Broken Glass

Green eyes are half glassy as he shuts the door, slumping against it, the smell of sex still thick against his skin. The apartment is silent, dark, softly black and lacking warmth — the shadows leech satisfaction and contentment from his bones as he drops his shoes, heading up the stairs.

He undoes his tie and closes his eyes as it slides from around his throat — when it catches, his breath does, and there’s the faintest whine as he flicks at the knot with his fingers, feeling the silk come undone under his touch.

A slow trail of clothing shows where he’s been; it leads to the bathroom, where he turns on the hot water and lets his small world fill with sweet steam.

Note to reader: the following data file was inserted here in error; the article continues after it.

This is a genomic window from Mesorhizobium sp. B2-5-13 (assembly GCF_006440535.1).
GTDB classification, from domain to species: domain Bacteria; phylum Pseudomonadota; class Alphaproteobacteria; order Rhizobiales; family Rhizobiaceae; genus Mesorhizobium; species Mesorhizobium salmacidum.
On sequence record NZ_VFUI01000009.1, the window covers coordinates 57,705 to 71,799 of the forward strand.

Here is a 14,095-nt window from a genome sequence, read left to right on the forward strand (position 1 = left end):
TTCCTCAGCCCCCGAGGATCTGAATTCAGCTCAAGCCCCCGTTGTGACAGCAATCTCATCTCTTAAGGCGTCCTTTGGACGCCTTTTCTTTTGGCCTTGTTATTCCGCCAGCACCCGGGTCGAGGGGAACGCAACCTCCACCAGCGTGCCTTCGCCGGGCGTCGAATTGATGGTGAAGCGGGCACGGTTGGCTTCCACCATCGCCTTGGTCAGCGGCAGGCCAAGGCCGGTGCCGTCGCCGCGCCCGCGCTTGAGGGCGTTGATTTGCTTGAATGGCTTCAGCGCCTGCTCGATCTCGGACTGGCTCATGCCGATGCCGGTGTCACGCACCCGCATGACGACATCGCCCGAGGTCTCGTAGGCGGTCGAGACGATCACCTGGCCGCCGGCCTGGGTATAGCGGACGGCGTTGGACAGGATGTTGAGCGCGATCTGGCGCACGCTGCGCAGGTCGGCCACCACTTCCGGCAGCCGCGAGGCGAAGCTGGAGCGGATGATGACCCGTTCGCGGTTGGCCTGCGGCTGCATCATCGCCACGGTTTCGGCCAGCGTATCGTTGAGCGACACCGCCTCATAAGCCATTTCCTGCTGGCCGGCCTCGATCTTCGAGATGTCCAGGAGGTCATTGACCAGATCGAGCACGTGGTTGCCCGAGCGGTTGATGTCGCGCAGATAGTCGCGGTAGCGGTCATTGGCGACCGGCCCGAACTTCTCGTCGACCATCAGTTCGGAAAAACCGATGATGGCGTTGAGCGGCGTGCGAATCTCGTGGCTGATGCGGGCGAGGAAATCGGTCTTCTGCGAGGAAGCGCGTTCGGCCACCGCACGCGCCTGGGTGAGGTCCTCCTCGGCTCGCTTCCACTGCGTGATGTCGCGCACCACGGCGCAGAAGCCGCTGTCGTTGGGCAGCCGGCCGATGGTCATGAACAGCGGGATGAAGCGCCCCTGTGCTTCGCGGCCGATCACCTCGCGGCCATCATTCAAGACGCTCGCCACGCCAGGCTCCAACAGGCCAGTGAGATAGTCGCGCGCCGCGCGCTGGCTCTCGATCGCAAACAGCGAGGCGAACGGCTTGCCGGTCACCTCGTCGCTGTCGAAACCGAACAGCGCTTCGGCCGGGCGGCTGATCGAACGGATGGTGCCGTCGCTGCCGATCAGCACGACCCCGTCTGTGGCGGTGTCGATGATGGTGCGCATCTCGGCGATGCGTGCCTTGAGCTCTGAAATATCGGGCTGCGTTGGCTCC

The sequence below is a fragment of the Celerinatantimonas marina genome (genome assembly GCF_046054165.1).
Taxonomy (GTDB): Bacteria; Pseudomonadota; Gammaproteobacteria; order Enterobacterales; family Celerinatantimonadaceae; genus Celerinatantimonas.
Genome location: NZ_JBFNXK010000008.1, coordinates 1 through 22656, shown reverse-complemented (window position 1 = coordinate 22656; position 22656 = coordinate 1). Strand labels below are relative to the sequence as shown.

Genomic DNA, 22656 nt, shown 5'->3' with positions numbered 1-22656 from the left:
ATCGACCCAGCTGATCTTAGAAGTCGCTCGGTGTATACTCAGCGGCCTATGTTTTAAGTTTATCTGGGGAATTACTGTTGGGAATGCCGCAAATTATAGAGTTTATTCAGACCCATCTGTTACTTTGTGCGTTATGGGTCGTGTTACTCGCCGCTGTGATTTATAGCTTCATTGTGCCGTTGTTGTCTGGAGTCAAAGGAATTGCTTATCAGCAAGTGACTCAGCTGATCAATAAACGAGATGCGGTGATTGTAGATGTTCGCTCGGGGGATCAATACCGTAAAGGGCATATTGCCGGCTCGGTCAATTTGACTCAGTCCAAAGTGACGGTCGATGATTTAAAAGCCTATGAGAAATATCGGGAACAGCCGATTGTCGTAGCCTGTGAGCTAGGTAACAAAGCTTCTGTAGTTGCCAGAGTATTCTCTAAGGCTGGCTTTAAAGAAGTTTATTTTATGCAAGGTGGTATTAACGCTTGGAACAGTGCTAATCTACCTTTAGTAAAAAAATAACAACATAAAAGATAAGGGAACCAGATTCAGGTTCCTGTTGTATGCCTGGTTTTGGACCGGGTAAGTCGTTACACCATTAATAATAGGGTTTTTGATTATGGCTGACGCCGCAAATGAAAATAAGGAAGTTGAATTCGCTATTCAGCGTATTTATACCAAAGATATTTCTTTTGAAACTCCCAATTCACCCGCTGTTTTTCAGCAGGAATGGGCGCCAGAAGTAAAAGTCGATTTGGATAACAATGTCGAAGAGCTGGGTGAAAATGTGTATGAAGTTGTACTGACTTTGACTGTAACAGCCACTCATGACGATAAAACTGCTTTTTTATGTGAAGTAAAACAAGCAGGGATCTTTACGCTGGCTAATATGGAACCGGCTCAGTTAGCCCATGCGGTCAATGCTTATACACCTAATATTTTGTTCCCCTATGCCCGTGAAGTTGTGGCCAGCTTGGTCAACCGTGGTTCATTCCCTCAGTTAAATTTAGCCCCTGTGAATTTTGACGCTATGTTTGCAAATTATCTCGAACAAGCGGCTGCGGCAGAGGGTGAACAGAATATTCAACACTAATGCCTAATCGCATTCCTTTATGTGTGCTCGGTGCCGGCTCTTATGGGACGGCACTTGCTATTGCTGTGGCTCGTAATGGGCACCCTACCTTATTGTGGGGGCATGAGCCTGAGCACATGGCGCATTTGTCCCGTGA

Standing in front of the mirror, he runs his hands over his tattooed frame, sliding fingertips down over bared skin.

He remembers, years ago, his hands on scarred skin, asking her what happened? Who did this? Who hurt you? Why did they hurt you? Why?

Green eyes catch green eyes in the mirror; the sound of shattering glass is harsh and snarling in the night. Silverwhite shards tinklepingsmash against the counters and fall into the sink.

“I usually bring my own, you know. You didn’t need to make sharp things for me,” a quiet voice says, sounding amused.

“I didn’t know if you’d actually come.”

“Yes, you did.”

He says nothing, but turns to meet grey eyes. There is something of grief in the both of them, lonely and broken. Something familiar, the same thing lost.

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